Forms and Authorizations
You likely know the necessary forms and authorizations to keep your business running, but all of the paperwork in the world is worthless without compliance and consistency. Be thorough and complete with every entry every time. If you leave a field blank it will raise a red flag. Was that field forgotten? Or was it really not applicable? If there is a space to record information, and you either do not have that information or it doesn’t apply to this individual, mark that fact down in the space. An incomplete form is worse than not having a form in the first place, when it comes to covering your backside.
Write legibly when filling out forms. A document that you cannot read is worthless. Never use whiteout if you make a mistake filling in a field. It’s better to cross out the mistake with a single line and put the correct information in next to the error. Initial and date the correction. Whiteout can make someone think you changed the document entry after the fact, to cover your mistake. Keeping a mistake transparent is always better when defending your actions.
What’s the importance of human resources? Your business can’t do anything without staff to run it. So think about roles-based operational procedures. The procedures should dictate what the results are – not the people doing them. The people doing them should fit the skill set and do them per your policy and procedures. Doing it the same way every time helps assure that mistakes are not made. If you never do it differently, you will do it right every time. Knowing and being able to say you do it right every time is a powerful statement to make.
Why We Do It
The most important reason to consistently follow all documentation and record keeping policies and procedures is the fact that doing so will virtually eliminate doing the wrong thing. It’s not just about the risk and the money. It’s the obligation to the families. A crematory operator is a vital part of the overall process of turning a dead body into a living memory for a family. It is absurd to think that any good operator would want to do anything less than a perfect job for the family of the deceased. After all, it’s more about the family than anything else, right?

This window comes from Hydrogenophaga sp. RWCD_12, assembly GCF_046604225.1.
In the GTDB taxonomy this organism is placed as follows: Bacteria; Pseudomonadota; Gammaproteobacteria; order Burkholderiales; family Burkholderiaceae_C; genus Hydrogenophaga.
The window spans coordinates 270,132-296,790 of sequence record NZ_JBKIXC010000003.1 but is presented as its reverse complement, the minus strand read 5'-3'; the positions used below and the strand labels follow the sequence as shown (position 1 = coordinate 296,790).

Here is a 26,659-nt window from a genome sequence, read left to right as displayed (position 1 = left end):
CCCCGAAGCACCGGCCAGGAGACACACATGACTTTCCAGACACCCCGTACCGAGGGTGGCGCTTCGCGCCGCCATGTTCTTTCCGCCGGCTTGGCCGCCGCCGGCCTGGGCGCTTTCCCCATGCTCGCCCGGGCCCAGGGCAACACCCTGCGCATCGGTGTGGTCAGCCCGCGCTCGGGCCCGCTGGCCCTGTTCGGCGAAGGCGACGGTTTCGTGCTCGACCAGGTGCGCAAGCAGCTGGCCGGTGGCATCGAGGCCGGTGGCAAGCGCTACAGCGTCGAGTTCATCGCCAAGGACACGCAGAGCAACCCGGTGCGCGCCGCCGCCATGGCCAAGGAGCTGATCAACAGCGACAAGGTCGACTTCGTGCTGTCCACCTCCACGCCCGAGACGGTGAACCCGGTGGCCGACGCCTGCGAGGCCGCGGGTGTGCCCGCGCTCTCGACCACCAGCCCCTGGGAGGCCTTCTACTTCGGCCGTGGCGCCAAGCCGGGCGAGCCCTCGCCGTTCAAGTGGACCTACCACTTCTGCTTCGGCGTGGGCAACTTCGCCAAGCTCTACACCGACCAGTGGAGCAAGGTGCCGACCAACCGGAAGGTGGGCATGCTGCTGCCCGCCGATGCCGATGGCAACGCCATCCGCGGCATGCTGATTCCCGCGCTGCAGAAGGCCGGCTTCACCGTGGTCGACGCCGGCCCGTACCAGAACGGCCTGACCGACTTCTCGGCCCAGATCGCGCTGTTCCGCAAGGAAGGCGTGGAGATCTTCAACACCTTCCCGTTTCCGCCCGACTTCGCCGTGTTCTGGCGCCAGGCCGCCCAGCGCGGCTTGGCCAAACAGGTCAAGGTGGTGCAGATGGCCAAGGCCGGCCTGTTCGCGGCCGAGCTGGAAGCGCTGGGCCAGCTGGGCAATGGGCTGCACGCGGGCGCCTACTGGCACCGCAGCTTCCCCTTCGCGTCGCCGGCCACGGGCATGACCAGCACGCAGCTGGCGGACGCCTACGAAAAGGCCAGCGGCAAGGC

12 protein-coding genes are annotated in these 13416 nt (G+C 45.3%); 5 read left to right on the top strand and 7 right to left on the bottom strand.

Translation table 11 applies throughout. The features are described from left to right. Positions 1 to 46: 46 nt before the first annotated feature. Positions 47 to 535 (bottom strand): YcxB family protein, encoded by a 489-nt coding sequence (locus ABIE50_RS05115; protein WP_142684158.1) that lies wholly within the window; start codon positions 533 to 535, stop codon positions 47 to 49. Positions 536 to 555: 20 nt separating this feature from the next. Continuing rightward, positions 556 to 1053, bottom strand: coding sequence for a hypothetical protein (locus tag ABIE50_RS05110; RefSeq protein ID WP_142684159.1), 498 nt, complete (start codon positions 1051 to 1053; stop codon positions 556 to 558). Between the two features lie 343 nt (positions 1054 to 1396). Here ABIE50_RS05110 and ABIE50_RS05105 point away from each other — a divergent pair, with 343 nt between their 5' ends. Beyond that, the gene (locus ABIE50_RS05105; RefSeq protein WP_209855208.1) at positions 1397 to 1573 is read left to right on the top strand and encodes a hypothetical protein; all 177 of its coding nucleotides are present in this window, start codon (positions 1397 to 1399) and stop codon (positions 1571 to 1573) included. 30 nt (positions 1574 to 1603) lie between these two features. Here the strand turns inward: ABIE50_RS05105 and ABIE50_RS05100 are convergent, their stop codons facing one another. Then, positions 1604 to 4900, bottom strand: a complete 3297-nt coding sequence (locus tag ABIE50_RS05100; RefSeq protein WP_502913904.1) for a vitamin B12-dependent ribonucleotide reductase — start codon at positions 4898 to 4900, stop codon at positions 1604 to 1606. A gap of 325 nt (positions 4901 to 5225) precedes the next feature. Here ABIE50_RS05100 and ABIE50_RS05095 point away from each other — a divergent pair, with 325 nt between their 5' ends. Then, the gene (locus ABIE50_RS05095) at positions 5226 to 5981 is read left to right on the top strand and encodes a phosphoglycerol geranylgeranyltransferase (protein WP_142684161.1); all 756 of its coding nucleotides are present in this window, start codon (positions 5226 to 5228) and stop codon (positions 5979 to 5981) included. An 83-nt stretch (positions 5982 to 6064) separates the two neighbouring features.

A well-developed SOP Manual wrapped in a pretty bow is not the end-game. Once completed, it will not do you any good on the bookshelf, no matter how great the processes are. The final document, a customized and complete SOP Manual must be a continuous, living, breathing part of your day to day business. CANA's Crematory Management Program is a benefit to our members to help you ensure your policies and procedures are comprehensive, implemented and enforced.
Developed with Cremation Strategies & Consulting, this program provides step-by-step instructions to build a Standard Operating Procedures Manual to reduce liability, improve employee on-boarding and training, and ensure that operations are done correctly, efficiently, and consistently.
See more and get started: goCANA.org/crematorymanagement
This article is excerpted from "All Systems Go: The Importance of Paperwork and Record Keeping" by Larry Stuart, Jr. which first appeared in The Cremationist Vol. 54, Issue 1 — CANA Members can log in to see this and more articles from our quarterly publication. This is part of the recurring column All Systems Go! written specifically for the crematory operator and featuring an assortment of practical knowledge regarding operations, maintenance, and best practices for running an efficient, safe, and cost-effective crematory.
Larry Stuart, Jr. is a graduate of Kent State University and is a past member of the Board of Directors of the Cremation Association of North America (CANA) as Supplier Liaison. Through his experience Larry has seen first-hand the negative impact that poor crematory maintenance and improper operating procedures can bring about. Larry has spoken at numerous industry events and has conducted crematory operator training classes across North America with a mission to advance the safety of cremation facilities and their employees and to more positively impact our community and our environment. For more information please visit larrystuartjr.com/about